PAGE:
So here are the trends I'm spotting:
- Elves. We used to see an elf here or there, and we've even published one or two stories with elfin folk, but the preponderance of elves in the slush pile is a bit shocking. Every time I see an elf, I get a vision of Santa's workshop. Not sure that's the vision people want me to have when reading these subs.
- Don't ask an editor to "represent" your book a/k/a know the difference between an agent and an editor.
- Don't sum up your plot resolution with a generic cliche. For example, "The hero saves the day" doesn't tell me anything about how the conflicts are resolved. This is less snarky than inviting me to request the full to find out how it ends, but it's still not the mark of a professional.
- Always, always, always put contact information in everything. Here's a sad story. For some reason, an email submission is coming through garbled. I can't read the routing information or the message itself, and when I press "reply," I get a blank message instead of an auto-filled address. There's no contact information on the partial, and now we can't contact the author.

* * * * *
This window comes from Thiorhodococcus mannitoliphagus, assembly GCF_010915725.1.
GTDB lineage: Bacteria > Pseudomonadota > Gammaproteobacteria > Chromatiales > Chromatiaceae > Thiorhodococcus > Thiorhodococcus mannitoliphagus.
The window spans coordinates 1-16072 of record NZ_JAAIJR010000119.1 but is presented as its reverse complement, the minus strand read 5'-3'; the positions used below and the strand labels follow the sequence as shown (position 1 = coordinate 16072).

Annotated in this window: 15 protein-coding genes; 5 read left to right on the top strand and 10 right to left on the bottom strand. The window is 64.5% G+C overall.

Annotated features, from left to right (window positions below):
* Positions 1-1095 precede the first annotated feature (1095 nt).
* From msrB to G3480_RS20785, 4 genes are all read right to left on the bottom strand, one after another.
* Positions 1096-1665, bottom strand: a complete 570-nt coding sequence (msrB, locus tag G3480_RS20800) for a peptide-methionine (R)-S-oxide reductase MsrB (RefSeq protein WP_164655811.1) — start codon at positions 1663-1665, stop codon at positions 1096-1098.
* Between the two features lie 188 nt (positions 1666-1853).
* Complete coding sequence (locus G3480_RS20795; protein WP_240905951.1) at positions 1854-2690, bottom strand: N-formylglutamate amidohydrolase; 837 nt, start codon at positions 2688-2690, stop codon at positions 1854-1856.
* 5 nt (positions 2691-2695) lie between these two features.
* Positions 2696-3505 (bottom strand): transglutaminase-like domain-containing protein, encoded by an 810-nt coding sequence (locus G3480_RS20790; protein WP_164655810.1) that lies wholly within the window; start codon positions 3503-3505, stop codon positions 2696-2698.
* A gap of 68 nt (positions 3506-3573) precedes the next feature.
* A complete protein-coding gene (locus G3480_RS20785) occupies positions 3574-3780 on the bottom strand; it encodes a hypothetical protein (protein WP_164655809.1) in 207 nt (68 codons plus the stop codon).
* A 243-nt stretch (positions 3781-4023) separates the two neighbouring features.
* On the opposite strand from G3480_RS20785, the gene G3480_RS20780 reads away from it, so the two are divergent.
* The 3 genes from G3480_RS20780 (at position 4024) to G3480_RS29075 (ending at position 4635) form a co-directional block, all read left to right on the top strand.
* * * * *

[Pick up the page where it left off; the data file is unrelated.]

- If it says "we don't publish this" in the guidelines, and you send it anyway, we will reject it. Even if you apologize very prettily and make a passionate defense of why the story contains the element we don't publish. Sorry. Publisher's rules.
- We're in that cycle in the submissions cycle where almost everything we get comes through personal contacts at conferences. Not as much is arriving through the generic inbox. Same thing happens every year. I think I've already read 30 or 40 subs from RT alone, and they're still arriving. These tend to be higher quality across the board.
That's not too earth-shaking, I know, and you've heard a lot of this before if you've been reading this blog for any amount of time. But there are reasons we have to keep saying these things. Check the guidelines. Actually, don't just check them: follow them.